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Steyn gatecrashes Vaughan's 50th party

Posted in England v South Africa - 2008

Michael Vaughan

Michael Vaughan reflects on his dismissal on the first day of his 50th Test as captain

So, the first day of Michael Vaughan’s 50th Test as England captain did not go as he would have wanted.

Having lost the toss and been put into bat under overcast skies on his home ground, Headingley Carnegie, he fell for nought to a snorter from Dale Steyn.

Vaughan will hope that his fortunes improve during the remainder of the second npower Test having also failed to register a meaningful score in England’s only innings at Lord’s.

Steyn was also his undoing on that occasion with another virtually unplayable delivery that uprooted his off stump.

Vaughan received another ball today that would have done for any batsman, taking the outside edge to the safe hands of Graeme Smith at first slip.

Steyn’s delivery was moving away from the right-hander when it pitched on a near-perfect length and kissed high up on the outside edge.

Vaughan, whose first Test as captain was also against the Proteas, at Lord’s in 2003, has experienced mixed fortunes against the South Africans.

That inaugural Test as skipper five years ago ended in defeat, having taken the reigns from Nasser Hussain after the drawn first Test at Edgbaston.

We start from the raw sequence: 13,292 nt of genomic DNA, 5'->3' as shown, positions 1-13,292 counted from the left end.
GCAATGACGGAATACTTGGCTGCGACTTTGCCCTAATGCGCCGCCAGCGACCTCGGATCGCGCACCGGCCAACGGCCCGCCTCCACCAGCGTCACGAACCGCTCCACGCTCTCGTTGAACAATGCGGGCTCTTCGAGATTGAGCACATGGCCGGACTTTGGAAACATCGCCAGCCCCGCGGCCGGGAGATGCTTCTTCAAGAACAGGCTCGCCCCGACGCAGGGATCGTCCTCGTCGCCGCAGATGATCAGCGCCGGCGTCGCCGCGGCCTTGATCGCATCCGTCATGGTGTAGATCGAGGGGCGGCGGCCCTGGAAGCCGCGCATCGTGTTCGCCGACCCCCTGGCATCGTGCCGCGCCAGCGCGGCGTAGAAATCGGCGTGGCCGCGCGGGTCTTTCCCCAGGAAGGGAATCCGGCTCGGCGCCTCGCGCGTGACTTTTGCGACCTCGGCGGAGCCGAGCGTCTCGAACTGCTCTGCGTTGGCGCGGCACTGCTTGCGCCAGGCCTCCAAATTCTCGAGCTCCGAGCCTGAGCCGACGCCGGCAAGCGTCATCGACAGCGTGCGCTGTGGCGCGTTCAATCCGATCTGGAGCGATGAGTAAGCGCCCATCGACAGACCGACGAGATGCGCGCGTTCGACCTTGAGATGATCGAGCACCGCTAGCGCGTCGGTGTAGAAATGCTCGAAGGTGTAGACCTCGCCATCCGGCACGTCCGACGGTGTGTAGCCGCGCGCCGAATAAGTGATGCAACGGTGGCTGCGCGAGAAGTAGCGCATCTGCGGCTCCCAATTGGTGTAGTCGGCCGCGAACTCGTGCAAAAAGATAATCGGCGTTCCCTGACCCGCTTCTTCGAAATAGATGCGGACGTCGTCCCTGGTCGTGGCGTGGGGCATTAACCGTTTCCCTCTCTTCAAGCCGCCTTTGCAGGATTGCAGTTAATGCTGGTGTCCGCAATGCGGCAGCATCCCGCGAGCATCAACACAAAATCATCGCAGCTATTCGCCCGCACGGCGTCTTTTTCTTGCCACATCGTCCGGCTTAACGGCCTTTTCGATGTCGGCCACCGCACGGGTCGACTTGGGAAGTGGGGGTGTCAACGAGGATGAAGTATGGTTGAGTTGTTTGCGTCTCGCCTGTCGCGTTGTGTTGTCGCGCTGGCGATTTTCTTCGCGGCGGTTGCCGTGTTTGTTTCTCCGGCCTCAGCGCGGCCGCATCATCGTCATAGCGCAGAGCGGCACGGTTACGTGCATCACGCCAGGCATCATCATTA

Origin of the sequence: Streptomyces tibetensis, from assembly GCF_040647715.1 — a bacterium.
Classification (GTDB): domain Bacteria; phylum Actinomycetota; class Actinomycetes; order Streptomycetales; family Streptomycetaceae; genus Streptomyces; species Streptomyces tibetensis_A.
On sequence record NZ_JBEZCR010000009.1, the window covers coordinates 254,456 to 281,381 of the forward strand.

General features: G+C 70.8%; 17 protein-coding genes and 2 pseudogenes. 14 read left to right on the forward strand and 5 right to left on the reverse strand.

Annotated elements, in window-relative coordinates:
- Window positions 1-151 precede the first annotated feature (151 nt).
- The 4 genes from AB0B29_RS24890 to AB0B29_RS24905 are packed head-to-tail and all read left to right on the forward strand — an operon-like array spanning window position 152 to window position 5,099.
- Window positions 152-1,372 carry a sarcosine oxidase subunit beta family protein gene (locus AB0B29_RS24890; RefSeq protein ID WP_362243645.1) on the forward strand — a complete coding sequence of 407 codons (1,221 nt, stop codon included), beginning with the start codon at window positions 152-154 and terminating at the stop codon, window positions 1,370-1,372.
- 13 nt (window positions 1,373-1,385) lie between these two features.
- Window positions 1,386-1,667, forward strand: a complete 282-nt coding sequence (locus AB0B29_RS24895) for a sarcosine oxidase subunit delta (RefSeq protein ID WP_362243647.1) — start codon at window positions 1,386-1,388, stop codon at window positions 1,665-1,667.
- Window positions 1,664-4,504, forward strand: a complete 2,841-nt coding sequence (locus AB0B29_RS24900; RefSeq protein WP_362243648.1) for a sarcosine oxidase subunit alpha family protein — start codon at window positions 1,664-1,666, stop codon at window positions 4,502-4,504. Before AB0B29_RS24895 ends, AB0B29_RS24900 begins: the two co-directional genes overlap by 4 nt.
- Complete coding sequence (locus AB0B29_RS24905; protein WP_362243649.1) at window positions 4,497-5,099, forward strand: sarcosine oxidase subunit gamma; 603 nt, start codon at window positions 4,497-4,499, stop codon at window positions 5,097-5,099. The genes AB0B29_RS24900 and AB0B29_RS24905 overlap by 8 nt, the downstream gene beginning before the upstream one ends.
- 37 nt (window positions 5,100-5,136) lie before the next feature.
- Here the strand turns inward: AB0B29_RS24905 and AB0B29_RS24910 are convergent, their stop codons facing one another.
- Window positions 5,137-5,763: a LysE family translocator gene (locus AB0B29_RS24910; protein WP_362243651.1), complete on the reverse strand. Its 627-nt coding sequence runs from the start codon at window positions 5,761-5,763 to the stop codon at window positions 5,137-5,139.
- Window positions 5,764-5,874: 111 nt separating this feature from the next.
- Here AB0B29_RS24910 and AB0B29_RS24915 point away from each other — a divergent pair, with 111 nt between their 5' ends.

Earlier that summer Vaughan had taken over the one-day captaincy from Hussain following the 2003 World Cup - a somewhat surprising memory given Vaughan’s absence from the current one-day side.

He quickly asserted himself in the Test arena as England struck back at Trent Bridge and again at the Oval to draw the series.

Vaughan took England one better in his next meeting with Smith’s side during the 2004/5 winter tour.

The tourists’ 2-1 victory in the Test series was the highlight of the Yorkshireman’s Test career, even better than the 3-0 demolition of West Indies the previous winter.

The 2005 Ashes victory, of course, superseded all Vaughan’s previous achievements as captain and meant the following years would carry an extra burden of expectation.

A knee injury saw him return home early from the following tour of Pakistan and Vaughan’s knees would trouble him for much of the next two years.

This included England’s Ashes defence in 2006/7 when Vaughan’s astute decision-making and ability to motivate his team-mates was sorely missed.

Vaughan returned to the Test arena last summer, continuing as captain, and fortunately his knees have stood up to the subsequent action.

Naturally, thoughts of Australia’s return next summer will be in the corner of is mind but for now he must concentrate on the current opposition who are second only to the Aussies.

Finger’s crossed, his half-centenary Test in charge will deliver greater rewards in the days to come.

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